When Father Yorke died in 1925, he was pastor of St. Peter Parish, where he also started thriving boys and girls high schools. The parish rectory was also the site of union meetings led by Father Yorke during one of the longest strikes in state history.

 “It has been said that the funeral cortege for Father Yorke was arriving at the gates of Holy Cross Cemetery in Colma just as the last of the cortege was leaving St. Peter’s Church 10 miles away.  There were that many people in the procession,” said Father Howell. 

 As Father Howell succinctly put it, “He was a priest of and for the people he served.”

According to director of Catholic Cemeteries, Monica Williams, the annual service is run under the auspices of the United Irish Societies, and co-sponsored by labor organizations, Carpenters Local Union 22 and United Here Local 2.

Officiants vary from year to year, she said, but it is nearly always a priest connected to the Irish Community. Father Brendan McBride, liaison for the Irish community and head of the Irish Immigration Pastoral Center, led this year’s service.

A service was held April 2 to honor Father Peter Yorke.

According to Williams, in the years immediately after Father Yorke’s death, then-Irish president Eamon DeValera even traveled to Holy Cross for the memorial service.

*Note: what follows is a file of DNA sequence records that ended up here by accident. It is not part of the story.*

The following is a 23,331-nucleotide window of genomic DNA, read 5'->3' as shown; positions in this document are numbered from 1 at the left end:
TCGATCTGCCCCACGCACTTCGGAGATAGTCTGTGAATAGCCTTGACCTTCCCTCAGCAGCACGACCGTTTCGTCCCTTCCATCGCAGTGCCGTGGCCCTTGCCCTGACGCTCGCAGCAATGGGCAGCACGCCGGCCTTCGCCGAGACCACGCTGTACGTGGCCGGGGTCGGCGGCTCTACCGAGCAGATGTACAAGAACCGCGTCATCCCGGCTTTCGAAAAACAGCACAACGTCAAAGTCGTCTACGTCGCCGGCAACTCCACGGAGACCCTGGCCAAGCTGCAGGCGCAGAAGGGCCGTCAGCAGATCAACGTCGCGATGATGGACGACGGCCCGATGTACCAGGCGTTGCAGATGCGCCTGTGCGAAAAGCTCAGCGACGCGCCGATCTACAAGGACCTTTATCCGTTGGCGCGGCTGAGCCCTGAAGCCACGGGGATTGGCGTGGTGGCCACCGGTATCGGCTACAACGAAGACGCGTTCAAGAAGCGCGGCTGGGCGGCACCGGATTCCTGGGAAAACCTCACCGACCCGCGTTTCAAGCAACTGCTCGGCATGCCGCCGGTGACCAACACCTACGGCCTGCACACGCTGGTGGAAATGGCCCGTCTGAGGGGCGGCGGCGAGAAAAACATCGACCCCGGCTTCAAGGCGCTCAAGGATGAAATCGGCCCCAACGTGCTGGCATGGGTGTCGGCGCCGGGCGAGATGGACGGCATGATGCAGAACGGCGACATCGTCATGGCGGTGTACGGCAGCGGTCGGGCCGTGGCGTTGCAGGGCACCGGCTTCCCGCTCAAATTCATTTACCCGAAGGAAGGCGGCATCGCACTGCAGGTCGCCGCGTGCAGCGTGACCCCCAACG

This year, as in previous years, the Pearse and Connolly Fife and Drum Band and the San Francisco Irish Pipers Band played for a procession that included the St. Patrick’s Day Parade Grand Marshall and the Irish Consul General. Occasionally, great-great-great nieces and nephews of Father Yorke are in attendance. 

At the gravesite this year, a poem called “Warrior Priest,” author unknown, was read, according to Williams, and a wreath placed on the tomb. A reception at Molloy’s, an Irish pub up the block from Holy Cross in Colma, followed.

 A short biography

 In his “Encyclopedia of California Catholic Heritage, 1769-1999,” Father Francis J. Weber describes the trajectory of Father Yorke’s 38-year priestly ministry and its lasting impact.

Father Peter Yorke served many roles in the Archdiocese of
San Francisco.

Peter Christopher Yorke was born in coastal Galway, Ireland. After completing his seminary formation in Baltimore, he was ordained for the Archdiocese of San Francisco in 1887. Archbishop Patrick W. Riordan, soon recognized his potential and named him chancellor and editor of the archdiocesan newspaper, “The Monitor.” 

Young Father Yorke took up his pen in defense of the Church against several anti-Catholic publications. His fiery conviction and skill as a writer made “The Monitor” the best known and most-widely read Catholic weekly in America.